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Google’s Plan For Ad Targeting Without Third-Party Cookies

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Summary. Google announces a new ad targeting approach, moving away from third-party cookies towards AI and first-party data reliance resulting in greater need for a adwords specialist. This shift, influenced by privacy concerns, encourages marketers to adapt to privacy-preserving tools and AI optimisations for future ad campaigns, as outlined in Google’s plan for ad targeting.

The link to the source of this article from searchenginejournal.com can be found at the bottom of the page.

 

The link to the source of this article from searchenginejournal.com can be found at the bottom of the page.

Google outlines new privacy-focused ad targeting strategies to replace tracking cookies, leaning on AI and first-party data.

Highlights

  • Google will soon begin phasing out third-party cookies in Chrome.
  • New targeting will rely more on first-party data and AI algorithms.
  • Marketers must prepare now for changes coming in 2024.

As internet browsers phase out third-party cookies, online advertisers seek new ways to target ads to customers without relying on current tracking methods.

Transitioning To “Era Of Prediction”

Google laid out its vision for a cookie-less future during a recent question-and-answer video from Radhika Mani, Google Display Ads’ Senior Product Manager.

The video comes as Google plans to phase out third-party cookies in Chrome. Cookies have enabled advertisers to track users across websites to serve targeted ads but raise privacy concerns.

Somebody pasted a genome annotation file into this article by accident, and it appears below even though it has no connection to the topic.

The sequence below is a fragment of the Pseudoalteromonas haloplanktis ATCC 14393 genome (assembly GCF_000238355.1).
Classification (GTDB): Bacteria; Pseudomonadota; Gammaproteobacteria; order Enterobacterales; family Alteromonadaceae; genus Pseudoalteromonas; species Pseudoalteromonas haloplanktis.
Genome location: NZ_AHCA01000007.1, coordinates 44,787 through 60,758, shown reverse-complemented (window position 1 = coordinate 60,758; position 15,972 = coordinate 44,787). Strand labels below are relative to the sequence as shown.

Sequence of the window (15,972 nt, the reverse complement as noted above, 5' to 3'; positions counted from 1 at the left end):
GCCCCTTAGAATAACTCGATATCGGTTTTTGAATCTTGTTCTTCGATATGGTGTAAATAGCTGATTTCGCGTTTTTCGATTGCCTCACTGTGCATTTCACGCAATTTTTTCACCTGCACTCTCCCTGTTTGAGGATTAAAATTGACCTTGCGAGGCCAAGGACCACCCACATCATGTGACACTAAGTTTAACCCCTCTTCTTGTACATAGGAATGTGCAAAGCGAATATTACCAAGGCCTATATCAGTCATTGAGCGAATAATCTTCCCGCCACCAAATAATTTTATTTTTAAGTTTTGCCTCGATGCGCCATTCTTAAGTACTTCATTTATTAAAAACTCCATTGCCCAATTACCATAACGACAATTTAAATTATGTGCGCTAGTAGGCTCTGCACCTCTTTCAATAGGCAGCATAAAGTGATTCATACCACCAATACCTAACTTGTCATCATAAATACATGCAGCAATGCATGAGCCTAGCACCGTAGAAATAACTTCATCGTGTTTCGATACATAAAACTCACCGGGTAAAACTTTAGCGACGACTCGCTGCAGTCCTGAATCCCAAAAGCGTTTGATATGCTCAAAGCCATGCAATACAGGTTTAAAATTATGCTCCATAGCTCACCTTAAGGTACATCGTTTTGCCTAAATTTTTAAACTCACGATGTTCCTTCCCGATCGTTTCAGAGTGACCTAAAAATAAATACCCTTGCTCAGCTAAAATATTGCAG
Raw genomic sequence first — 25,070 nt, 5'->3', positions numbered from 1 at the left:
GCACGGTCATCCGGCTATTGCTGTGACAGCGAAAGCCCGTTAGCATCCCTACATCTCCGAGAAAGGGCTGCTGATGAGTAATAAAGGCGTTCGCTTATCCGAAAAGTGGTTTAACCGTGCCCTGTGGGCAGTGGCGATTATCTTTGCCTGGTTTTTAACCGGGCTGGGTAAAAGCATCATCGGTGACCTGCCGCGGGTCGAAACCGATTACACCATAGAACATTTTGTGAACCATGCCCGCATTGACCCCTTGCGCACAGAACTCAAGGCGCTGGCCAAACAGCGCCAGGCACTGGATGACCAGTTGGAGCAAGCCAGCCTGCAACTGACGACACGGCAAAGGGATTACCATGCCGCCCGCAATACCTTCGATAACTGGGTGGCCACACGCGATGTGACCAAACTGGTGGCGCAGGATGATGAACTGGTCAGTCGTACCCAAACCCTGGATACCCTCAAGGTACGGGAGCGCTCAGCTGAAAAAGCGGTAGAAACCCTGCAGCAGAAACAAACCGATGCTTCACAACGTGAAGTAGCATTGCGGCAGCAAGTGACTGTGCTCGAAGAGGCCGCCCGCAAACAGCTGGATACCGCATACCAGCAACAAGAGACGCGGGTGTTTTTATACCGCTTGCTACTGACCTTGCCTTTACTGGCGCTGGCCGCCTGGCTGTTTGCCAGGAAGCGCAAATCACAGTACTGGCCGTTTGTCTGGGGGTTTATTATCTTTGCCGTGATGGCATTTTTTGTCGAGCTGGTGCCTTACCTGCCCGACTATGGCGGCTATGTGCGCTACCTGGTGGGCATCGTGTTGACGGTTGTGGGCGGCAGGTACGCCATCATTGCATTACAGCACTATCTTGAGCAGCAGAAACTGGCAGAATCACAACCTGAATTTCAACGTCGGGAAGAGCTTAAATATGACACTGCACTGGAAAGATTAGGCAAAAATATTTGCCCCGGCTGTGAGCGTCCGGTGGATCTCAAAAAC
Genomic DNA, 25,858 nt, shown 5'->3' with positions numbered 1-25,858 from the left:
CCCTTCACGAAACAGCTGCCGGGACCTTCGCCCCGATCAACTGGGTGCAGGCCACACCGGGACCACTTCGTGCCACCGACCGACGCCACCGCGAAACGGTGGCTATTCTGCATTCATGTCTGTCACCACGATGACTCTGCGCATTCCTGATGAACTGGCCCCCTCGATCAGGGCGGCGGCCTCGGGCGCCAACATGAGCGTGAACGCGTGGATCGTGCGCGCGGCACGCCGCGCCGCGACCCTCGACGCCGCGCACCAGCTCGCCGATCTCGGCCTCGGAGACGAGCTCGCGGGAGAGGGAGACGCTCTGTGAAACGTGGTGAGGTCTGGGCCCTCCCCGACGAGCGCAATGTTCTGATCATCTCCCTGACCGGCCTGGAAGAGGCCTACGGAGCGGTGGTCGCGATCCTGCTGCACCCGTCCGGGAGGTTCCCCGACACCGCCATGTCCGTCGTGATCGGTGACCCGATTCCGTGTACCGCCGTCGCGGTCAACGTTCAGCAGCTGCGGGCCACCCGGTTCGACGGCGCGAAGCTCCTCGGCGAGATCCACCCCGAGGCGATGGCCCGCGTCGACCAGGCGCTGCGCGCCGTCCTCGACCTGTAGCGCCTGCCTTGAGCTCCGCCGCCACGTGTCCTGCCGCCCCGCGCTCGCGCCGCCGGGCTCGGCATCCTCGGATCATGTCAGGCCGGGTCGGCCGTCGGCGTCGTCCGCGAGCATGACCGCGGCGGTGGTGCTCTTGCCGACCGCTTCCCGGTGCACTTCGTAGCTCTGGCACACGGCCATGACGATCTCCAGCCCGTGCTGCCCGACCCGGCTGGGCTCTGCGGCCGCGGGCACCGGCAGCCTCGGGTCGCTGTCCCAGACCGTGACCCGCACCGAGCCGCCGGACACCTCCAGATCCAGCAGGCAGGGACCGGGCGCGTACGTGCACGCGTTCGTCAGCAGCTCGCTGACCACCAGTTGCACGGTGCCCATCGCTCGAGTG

According to Google’s research, 89% of internet users would trust brands more if they invest in privacy-safe technologies.

“In a future without third-party cookies, marketers will need to adopt more durable audience strategies,” said Mani.

She pointed to enhanced use of first-party data and integration with new privacy-preserving tools like the Privacy Sandbox‘s Protected Audience API.

The API introduces techniques like minimum thresholds for ad targeting and shorter duration for user data storage to limit constant tracking. Google says its ad platforms will integrate the API to maintain audience targeting while meeting strengthened privacy standards.

New First-Party Data Options

According to Mani, advertisers will still build audience lists like today. However, enhanced AI is expected to help fill gaps left by less expansive tracking – solutions like Smart Bidding and Optimized Targeting aim to boost ad relevance using internal algorithms.

Mani cited that optimized targeting increased conversions by 50% for some Google Display customers. Upgrading campaigns to Performance

Google is also expanding first-party data capabilities like Customer Match to allow personalized ad targeting based on advertisers’ customer data.

New options like PAIR allow this first-party data to be used on external publishing sites.

Google encourages advertisers to adopt these AI tools and first-party data capabilities to prepare for the cookie phase-out.

More Context On Privacy Concerns

The move from third-party cookies comes amid growing consumer calls for stronger data privacy protections.

Tech companies have faced increased scrutiny over handling user data, with practices like highly targeted behavioral advertising raising ethical questions.

Phasing out third-party cookies aims to curb the constant tracking of individuals across the internet.

Advertisers have mixed opinions regarding the end of third-party cookie targeting.

On one hand, it could impact digital ad revenues. On the other hand, alternative targeting and measurement approaches may fill the void.

In Summary

Though targeting precision may decrease after phasing out third-party cookies, advancements in first-party data use and AI optimization offer alternatives.

For online marketers, investing now in automated and consent-based solutions is key to navigating the evolving advertising landscape.

Citation: If you would like to find out more about the source of this article – Google’s Plan For Ad Targeting Without Third-Party Cookies, see here.

 

AdWords Specialist

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